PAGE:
Based on Ask.com company introduction (http://bit.ly/QjorWC,) “starting from July 2010, Ask.com innovative technology scours the web to find answers where they exist online and then turns to a qualified Ask.com user when they don’t.” From this statement, I can see that Ask.com is really making an effort in their answer service. If a user is looking for an objective answer, Ask.com will find and deliver the answer in milliseconds and present the answer rather than a link at the very top of the page. If a user is looking for a somehow subjective answer, Ask.com will use proprietary matching technology to route the question to a qualified Ask.com user who can help. Followed by this mission, Ask.com is aiming at building up a live user community in addition to power of search.
Ask.com’s interface is clean. You can have a look at the following screenshot of its homepage. On the top menubar, there are “Answers” and “Q&A Community” on the top lefthand corner. In the middle, there are “Images,” “News,” “Videos,” “Locals,” and “References” types of special searches. On the top righthand corner, there are account sign-in bar. Under the search box, you can see there is a big section called “Question of the Day,” which aligns with Ask.com special search technique – ask real people for an answer. There is a big ads section displayed on the homepage, which is very different from Google or Bing, whose home pages do not have any ads.«
|»In 2010 Ask.com abandoned the search industry, with the loss of 130 search engineering jobs, because it could not compete against more popular search engines such as Google and Bing. It reverted to being essentially a question-and-answer repository, utilizing its extensive history of archived query data to search sites that provide answers to questions people have. To avoid a situation in which no answers were available from its own resources, the company outsourced to an unnamed third-party search provider the comprehensive web search matches that it had gathered itself.« Source|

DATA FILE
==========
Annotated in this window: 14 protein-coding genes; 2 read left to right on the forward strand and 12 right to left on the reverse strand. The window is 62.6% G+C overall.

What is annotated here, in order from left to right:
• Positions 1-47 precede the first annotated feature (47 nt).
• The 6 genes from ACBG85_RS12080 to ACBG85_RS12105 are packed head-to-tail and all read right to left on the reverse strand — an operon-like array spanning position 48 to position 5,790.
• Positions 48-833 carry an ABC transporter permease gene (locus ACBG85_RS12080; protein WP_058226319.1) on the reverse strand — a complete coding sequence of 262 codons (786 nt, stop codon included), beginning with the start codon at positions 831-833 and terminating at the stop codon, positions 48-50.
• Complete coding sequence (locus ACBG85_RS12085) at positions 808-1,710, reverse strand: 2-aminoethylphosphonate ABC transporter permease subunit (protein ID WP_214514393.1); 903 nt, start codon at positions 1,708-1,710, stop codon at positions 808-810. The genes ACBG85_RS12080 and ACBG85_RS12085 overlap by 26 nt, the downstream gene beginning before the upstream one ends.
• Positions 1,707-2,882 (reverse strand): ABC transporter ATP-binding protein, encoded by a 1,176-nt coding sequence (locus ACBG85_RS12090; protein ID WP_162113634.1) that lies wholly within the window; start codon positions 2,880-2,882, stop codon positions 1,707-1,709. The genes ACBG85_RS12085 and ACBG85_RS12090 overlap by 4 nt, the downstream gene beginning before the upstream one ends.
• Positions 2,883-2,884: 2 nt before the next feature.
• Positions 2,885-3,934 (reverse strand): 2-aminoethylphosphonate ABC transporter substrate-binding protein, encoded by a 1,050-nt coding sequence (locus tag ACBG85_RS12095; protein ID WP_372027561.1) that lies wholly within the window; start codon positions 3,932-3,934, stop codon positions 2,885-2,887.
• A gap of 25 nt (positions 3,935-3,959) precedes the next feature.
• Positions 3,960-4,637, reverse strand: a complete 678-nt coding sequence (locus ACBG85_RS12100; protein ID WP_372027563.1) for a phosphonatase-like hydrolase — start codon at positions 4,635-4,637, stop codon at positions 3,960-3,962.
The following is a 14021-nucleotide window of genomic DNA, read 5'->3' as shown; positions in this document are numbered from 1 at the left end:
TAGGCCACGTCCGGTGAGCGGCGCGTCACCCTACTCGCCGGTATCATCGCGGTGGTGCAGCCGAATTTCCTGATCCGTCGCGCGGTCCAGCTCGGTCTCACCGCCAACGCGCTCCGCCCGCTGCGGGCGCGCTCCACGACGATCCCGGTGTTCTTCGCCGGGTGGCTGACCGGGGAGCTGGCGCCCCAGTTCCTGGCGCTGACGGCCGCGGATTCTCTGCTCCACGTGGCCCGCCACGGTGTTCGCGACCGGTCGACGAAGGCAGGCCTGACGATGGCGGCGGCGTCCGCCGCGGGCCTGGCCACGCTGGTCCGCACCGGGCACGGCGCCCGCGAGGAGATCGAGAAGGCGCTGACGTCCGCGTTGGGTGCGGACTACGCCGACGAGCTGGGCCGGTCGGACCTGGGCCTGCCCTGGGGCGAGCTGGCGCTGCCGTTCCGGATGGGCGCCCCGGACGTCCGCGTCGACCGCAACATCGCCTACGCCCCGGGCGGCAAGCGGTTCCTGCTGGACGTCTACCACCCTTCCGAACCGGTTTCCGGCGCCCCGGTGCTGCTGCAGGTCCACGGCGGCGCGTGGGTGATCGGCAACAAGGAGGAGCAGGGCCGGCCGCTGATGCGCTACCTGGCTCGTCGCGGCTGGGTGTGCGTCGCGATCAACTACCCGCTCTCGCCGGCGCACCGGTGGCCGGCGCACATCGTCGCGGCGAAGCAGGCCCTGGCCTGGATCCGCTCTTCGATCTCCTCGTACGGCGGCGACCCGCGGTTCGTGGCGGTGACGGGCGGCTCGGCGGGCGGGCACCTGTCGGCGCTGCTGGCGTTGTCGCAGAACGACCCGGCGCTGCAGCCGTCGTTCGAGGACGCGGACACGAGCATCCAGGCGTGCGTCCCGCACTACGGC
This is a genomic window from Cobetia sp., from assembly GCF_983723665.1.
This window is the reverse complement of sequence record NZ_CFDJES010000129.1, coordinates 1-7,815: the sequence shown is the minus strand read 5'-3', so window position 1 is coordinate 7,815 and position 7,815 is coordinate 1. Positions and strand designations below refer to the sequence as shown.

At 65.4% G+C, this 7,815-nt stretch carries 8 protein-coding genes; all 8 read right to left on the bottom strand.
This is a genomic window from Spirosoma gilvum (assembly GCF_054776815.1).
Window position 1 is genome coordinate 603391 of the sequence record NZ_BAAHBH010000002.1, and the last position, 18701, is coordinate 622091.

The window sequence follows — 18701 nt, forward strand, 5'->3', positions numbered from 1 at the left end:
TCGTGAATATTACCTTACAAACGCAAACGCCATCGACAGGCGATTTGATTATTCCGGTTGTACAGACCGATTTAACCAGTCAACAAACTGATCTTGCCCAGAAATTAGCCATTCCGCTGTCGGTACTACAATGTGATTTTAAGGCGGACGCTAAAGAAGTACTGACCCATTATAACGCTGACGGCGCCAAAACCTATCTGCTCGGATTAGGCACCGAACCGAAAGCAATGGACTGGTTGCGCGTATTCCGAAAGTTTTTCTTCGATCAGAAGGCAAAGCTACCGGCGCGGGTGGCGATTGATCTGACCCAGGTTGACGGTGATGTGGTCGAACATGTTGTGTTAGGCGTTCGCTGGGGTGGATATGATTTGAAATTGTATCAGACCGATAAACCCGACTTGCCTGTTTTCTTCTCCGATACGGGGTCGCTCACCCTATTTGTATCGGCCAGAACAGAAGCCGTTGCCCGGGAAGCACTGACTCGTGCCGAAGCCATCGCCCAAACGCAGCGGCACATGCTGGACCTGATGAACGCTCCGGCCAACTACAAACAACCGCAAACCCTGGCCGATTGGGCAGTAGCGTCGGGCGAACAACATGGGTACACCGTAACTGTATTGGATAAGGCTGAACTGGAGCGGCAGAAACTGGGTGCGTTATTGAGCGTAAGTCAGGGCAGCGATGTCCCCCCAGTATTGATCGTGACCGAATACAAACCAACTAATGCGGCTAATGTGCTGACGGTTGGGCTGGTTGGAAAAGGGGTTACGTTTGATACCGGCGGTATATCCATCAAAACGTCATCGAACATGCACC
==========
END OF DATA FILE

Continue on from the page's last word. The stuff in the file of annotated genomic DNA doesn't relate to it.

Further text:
|»The original idea behind Ask Jeeves was to allow users to get answers to questions posed in everyday, natural language, as well by as traditional keyword searching. The current Ask.com still supports this, with added support for math, dictionary, and conversion questions. [...] In 2005, the company announced plans to phase out Jeeves and on February 27, 2006, the character disappeared from Ask.com. He was stated to be "going in to retirement." However the U.K./Ireland edition of the website prominently brought the character back in 2009.« Source|
|»The Ask Toolbar is a web-browser add-on that can appear as an extra bar added to the browser's window and/or menu. It is often installed (sometimes without warning) during the installation of other software. As an operating business of InterActiveCorp, Ask Partner Network has entered into partnerships with some software security vendors, whereby they are paid to distribute the toolbar alongside their software. Installer packages for other software install the toolbar by default. Without further warnings the toolbar deletes all of the users homepages and inserts its own and makes Ask.com the default search in all web browsers. In turn, Ask.com's search results page tends to mislead readers into clicking on paid advertisements as if they were optimal search results.« Source|
Features & Functionality
|Example results page for "sand": Source|
References & further Publications
|Wikipedia (EN): https://en.wikipedia.org/wiki/Ask.com|
|Wikipedia (Others): https://de.wikipedia.org/wiki/Ask.com|
|Ask.com 1996 to Present. Online available at SEO Logic. URL: http://www.seologic.com/guide/history/ask|
|Ask Blog URL: http://blog.ask.com/|
|SIYU CHEN (2013): ASK.COM In: TO GOOGLE OR NOT TO GOOGLE? URL: http://togoogleornottogoogle.pressbooks.com/chapter/ask-com/|
|Schwartz, Barry (April 19, 2009): Ask Welcomes Back Jeeves, At Least In The UK, That Is URL: http://searchengineland.com/welcome-back-jeeves-17737|
|VERNE G. KOPYTOFF (2010): Ask.com to Return to Old Service URL: https://web.archive.org/web/20101111065137/https://www.nytimes.com/2010/11/10/technology/internet/10ask.html|